It was the ideal start to the season for Paul Simpson’s Carlisle United. But what did we learn from their 1-0 opening-day victory over Crawley Town?

Let’s take a look.


This didn’t often feel like a tight game. There were attacks and chances aplenty, and certainly no shortage of enterprise and open space.

News and Star: Kristian Dennis fired the only goal early onKristian Dennis fired the only goal early on

All the same. It was still, in the main respect, a close call, and on that basis we’ve already seen the value of someone who’s able to sniff something out when nobody else can.

Five minutes had gone when Kristian Dennis scented a lucky ricochet as a Crawley clearance bounced off Owen Moxon.

It wasn’t the cleanest finish, but it was an accurate and clinical one: an experienced penalty-box operator doing his thing, having shown sharper anticipation than anyone else.

For everything that Carlisle threw at Crawley across the piece, it was the cold eye of Dennis that won the day – three points sewn up by a proven operator, rather than all the potential around him.


Paul Simpson’s midfield ideas have been reasonably fluid in pre-season but on Saturday we had an early glimpse of where he feels Jordan Gibson can do most damage.

News and Star: Jordan Gibson was a key man in United's attacking styleJordan Gibson was a key man in United's attacking style

The former Bradford and Sligo man is by instinct a creator, an attacker, someone who has often seemed his most dangerous in the number 10 position.

So it was against Crawley. Gibson, like everyone else, had his defensive share to do, acres to cover in the name of driving Simpson’s Carlisle.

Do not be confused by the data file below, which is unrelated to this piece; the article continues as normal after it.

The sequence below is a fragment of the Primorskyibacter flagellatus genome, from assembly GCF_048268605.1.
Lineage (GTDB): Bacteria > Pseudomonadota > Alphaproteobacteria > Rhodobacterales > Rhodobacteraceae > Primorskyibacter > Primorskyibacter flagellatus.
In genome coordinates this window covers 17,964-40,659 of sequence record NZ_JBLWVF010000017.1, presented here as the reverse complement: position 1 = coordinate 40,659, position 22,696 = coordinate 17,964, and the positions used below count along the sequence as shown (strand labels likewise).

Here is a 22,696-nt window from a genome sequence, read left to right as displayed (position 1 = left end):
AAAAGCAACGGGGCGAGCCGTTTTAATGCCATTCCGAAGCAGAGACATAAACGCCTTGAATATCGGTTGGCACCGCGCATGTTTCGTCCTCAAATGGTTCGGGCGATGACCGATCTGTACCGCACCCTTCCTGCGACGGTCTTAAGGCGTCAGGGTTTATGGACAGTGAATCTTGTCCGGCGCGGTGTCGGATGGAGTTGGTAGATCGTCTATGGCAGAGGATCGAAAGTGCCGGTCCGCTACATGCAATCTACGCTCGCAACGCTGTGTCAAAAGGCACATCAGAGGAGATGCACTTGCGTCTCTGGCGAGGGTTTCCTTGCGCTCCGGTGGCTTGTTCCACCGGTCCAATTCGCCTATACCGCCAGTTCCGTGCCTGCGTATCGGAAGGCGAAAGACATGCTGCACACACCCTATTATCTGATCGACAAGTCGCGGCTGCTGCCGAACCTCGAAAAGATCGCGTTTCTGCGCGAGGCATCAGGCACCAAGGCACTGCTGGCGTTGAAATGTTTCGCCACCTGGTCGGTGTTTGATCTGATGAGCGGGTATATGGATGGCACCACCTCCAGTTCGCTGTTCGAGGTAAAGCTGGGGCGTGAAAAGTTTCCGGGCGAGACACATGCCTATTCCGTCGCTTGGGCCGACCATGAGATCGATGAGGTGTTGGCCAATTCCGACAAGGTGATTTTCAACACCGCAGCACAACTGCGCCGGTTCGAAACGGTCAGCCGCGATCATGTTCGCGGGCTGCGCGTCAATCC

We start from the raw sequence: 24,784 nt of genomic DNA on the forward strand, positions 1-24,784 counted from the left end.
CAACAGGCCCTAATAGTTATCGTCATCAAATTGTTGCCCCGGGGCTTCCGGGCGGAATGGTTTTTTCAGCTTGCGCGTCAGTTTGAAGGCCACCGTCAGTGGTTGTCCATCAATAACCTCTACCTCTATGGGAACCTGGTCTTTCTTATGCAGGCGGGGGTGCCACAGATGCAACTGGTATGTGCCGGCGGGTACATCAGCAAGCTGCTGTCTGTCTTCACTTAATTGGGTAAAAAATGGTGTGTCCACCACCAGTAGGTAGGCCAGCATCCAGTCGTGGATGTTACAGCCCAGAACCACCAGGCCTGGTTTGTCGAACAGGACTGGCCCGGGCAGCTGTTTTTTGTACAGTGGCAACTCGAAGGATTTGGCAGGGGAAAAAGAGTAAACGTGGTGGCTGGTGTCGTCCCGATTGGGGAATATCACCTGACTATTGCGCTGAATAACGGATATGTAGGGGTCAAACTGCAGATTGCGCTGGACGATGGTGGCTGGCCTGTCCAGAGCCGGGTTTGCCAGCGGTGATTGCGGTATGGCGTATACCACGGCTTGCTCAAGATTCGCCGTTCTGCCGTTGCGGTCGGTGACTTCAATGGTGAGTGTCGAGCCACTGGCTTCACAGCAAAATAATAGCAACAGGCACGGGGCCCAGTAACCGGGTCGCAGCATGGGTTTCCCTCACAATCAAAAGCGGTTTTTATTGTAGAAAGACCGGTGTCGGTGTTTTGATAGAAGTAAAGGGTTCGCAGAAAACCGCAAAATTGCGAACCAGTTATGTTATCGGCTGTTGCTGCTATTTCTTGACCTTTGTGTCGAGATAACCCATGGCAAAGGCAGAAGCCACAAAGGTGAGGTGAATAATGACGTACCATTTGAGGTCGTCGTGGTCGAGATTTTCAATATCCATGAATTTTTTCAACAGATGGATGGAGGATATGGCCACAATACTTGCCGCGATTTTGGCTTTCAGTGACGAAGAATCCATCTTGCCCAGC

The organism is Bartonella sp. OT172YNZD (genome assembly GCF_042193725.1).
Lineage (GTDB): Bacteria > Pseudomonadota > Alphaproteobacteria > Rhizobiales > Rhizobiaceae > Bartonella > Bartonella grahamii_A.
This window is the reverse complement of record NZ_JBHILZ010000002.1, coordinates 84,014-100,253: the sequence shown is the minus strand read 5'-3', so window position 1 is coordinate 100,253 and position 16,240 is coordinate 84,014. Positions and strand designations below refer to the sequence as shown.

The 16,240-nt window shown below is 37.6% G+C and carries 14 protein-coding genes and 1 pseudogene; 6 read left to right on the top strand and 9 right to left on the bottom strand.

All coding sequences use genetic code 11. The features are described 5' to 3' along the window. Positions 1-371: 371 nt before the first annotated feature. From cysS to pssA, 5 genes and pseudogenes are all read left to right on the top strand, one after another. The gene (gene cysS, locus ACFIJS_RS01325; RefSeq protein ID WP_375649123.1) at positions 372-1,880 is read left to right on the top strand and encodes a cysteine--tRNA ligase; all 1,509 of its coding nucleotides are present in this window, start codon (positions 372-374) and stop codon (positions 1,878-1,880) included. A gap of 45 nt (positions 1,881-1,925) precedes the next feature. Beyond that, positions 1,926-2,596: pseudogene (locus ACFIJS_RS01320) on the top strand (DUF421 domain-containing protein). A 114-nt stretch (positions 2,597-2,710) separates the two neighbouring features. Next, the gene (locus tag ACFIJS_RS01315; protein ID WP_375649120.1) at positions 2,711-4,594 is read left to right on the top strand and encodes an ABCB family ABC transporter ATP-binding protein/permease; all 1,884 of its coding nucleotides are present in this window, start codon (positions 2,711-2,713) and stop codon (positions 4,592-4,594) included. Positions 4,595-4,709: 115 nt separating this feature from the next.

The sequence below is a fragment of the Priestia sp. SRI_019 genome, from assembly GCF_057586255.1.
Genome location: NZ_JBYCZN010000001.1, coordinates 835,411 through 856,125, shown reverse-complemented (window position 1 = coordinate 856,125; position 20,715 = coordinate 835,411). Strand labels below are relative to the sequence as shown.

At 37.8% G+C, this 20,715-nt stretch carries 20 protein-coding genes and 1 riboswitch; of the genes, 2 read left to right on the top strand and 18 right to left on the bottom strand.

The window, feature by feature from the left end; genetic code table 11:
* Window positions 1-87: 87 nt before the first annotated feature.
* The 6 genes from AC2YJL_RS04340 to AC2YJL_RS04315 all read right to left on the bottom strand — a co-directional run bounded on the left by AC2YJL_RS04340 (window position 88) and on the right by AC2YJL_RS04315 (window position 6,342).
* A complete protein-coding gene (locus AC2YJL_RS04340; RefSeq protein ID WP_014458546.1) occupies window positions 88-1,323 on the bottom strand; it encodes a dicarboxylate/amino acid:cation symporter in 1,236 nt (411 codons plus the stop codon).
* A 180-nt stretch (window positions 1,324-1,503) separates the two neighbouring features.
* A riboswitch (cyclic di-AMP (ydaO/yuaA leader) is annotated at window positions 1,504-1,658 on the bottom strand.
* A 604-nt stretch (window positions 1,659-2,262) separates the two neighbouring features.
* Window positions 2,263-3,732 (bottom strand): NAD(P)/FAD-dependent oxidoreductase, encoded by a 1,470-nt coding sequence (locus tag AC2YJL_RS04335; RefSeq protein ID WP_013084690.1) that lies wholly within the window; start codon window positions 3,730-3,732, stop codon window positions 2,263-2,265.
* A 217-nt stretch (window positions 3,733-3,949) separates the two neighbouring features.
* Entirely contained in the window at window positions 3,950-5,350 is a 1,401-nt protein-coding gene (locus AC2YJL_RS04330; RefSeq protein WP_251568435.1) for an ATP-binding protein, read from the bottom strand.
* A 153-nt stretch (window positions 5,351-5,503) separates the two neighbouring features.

But the 24-year-old was crucial to United’s overall strategy in the way he worked and carried the ball snappily forward when Simpson’s team won it back.

This was fundamental to the way they went relentlessly at Kevin Betsy’s side early on, keeping them in their own half, and again later in proceedings.

One piece of halfway-line skill from Gibson was mesmerising and, though a goal did not result from that or his other forays, this licence to put opponents on the back foot in various middle and final-third areas looks suited to Gibson.


As a creative midfield player, Moxon won’t mind that his first assist for Carlisle was, well, perhaps not from the training ground.

News and Star: Owen Moxon enjoyed a good Football League debutOwen Moxon enjoyed a good Football League debut

Otherwise, this was an impressive and controlled step up to the professional ranks from the city-born player, who moved straight into a position of responsibility in Simpson’s team.

Moxon dominated corner-taking duties and was always in the game when the ball needed to be chased, won, recycled, used.

Considering all his previous first-team appearances have come in part-time football, it spoke well of Moxon’s adaptability as well as his fitness for the fight.

If the Denton Holme man was nervous at his first pro appearance for his boyhood club, it didn’t show.

Hopefully the ability he brings with him to Annan will now go on to flourish further after what must have been a proud July 30 in the Moxon family.